Alan Daly is professor and chair of the Department of Education Studies. He is influenced by 16 years of public school experience in a variety of roles. Daly’s research focuses on the role of leadership, educational policy and organization structures and the relationship between those elements on the educational attainment of traditionally marginalized student populations. He draws on his theoretical and methodological expertise in social network theory and analysis. Daly holds a doctorate in education from UC Santa Barbara.
Ending Poverty With Electronic Payments
Technological innovation and regulatory disruption are driving one of the most profound changes in global-payments history. At the same time, the advent of experimental impact evaluation has upended our understanding of what works and what doesn't in foreign aid. Niehaus will describe how these two converging forces are driving the global shift toward cash transfers as the default tool to end extreme poverty.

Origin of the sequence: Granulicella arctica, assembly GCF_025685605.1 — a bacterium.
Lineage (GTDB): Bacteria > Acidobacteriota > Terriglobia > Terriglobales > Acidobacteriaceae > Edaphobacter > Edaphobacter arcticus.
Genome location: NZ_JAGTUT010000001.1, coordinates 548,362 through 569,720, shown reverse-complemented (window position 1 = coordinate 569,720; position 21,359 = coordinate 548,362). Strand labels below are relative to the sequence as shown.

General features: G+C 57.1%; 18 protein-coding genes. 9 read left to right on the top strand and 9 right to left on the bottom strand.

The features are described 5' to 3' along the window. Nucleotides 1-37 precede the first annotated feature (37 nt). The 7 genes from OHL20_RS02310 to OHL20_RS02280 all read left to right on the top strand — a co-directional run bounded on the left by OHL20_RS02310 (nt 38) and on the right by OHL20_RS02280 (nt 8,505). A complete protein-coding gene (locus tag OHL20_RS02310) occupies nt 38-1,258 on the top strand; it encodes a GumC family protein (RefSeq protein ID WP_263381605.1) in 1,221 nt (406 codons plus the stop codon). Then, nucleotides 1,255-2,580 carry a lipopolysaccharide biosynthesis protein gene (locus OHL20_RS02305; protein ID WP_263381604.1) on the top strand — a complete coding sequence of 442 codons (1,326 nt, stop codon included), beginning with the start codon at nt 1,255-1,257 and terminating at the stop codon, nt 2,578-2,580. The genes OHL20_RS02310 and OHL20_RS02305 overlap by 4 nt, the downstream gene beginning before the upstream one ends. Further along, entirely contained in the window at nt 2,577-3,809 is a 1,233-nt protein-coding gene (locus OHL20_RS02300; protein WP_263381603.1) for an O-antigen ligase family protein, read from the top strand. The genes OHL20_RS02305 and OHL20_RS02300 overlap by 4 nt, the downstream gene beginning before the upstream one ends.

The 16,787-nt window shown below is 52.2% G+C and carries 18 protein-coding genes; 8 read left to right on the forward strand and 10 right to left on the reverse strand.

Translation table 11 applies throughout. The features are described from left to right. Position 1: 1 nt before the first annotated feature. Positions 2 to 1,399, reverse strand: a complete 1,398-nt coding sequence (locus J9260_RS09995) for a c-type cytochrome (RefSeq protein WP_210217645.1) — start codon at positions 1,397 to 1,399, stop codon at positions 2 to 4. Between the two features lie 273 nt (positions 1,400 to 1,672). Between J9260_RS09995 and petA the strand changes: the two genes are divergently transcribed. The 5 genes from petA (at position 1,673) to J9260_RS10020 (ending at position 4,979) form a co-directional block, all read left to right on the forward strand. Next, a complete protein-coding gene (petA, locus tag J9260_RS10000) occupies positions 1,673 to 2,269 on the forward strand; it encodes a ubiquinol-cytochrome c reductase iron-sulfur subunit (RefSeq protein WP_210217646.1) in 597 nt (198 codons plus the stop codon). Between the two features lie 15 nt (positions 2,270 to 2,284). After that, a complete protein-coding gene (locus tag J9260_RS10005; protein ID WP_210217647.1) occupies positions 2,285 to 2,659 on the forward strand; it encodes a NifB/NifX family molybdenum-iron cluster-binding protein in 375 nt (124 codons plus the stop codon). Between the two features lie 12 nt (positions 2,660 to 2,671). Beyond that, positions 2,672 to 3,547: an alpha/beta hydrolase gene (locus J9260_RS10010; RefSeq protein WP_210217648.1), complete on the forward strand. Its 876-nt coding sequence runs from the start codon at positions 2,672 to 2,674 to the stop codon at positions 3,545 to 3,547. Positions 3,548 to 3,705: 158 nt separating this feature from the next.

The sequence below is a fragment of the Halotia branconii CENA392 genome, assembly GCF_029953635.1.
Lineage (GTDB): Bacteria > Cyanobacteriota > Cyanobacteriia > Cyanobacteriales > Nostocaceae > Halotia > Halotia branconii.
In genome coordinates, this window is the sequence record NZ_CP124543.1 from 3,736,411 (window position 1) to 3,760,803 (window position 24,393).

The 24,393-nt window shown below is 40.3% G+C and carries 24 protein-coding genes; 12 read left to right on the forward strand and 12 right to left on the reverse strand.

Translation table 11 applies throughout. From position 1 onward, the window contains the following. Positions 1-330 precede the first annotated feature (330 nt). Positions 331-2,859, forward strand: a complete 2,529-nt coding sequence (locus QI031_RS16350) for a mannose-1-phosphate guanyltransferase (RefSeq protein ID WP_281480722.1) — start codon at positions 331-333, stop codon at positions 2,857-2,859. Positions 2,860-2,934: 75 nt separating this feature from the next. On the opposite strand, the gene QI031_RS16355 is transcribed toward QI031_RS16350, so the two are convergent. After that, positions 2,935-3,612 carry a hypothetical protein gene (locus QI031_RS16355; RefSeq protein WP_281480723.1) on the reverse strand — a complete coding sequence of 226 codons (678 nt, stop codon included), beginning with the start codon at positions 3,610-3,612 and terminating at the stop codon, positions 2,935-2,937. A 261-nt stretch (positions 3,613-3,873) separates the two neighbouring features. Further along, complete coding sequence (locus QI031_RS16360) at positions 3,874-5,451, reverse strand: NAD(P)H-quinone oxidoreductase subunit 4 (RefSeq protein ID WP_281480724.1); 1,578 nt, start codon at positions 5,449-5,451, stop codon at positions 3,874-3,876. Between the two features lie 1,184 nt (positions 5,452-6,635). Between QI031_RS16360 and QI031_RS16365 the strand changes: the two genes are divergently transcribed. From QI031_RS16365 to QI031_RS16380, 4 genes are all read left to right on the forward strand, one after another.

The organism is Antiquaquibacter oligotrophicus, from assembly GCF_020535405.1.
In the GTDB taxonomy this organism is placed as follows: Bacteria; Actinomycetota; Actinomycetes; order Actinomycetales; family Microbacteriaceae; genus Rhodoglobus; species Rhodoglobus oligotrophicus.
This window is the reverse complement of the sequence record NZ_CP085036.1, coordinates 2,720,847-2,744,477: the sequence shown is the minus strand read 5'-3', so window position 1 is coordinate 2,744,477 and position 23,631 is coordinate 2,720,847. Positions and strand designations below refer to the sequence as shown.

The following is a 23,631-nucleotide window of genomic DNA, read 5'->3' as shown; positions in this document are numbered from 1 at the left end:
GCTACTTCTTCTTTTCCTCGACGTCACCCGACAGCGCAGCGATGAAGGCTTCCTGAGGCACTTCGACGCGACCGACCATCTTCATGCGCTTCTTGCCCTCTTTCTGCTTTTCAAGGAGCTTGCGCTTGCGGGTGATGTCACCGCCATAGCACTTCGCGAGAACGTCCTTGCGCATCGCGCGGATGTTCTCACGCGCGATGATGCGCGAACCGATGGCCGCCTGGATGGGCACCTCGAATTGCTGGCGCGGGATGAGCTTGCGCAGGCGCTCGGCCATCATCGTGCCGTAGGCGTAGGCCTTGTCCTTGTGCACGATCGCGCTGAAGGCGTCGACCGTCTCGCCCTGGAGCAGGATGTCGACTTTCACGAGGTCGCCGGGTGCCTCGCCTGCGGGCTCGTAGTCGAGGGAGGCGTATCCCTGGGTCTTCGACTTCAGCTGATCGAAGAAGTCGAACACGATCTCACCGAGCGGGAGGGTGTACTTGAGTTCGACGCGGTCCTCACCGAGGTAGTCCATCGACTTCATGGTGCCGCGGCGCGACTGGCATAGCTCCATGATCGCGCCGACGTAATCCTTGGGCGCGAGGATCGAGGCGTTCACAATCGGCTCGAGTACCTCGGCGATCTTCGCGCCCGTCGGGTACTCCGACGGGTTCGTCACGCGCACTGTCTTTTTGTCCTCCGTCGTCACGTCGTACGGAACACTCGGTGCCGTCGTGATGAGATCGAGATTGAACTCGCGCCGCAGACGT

Paul Niehaus is an associate professor in the Department of Economics, He works with governments in emerging markets to improve the implementation of social programs. Niehaus is co-founder and president of Segovia Technology Co., and GiveDirectly, which is currently the top-rated nonprofit by GiveWell and ranked among the 25 most audacious companies by Inc. and among the 10 most innovative companies in finance by Fast Company. In 2013 Foreign Policy named Niehaus one of its 100 leading Global Thinkers. He holds a doctorate in economics from Harvard University.
How Interactive Theatre Can Create Institutional Change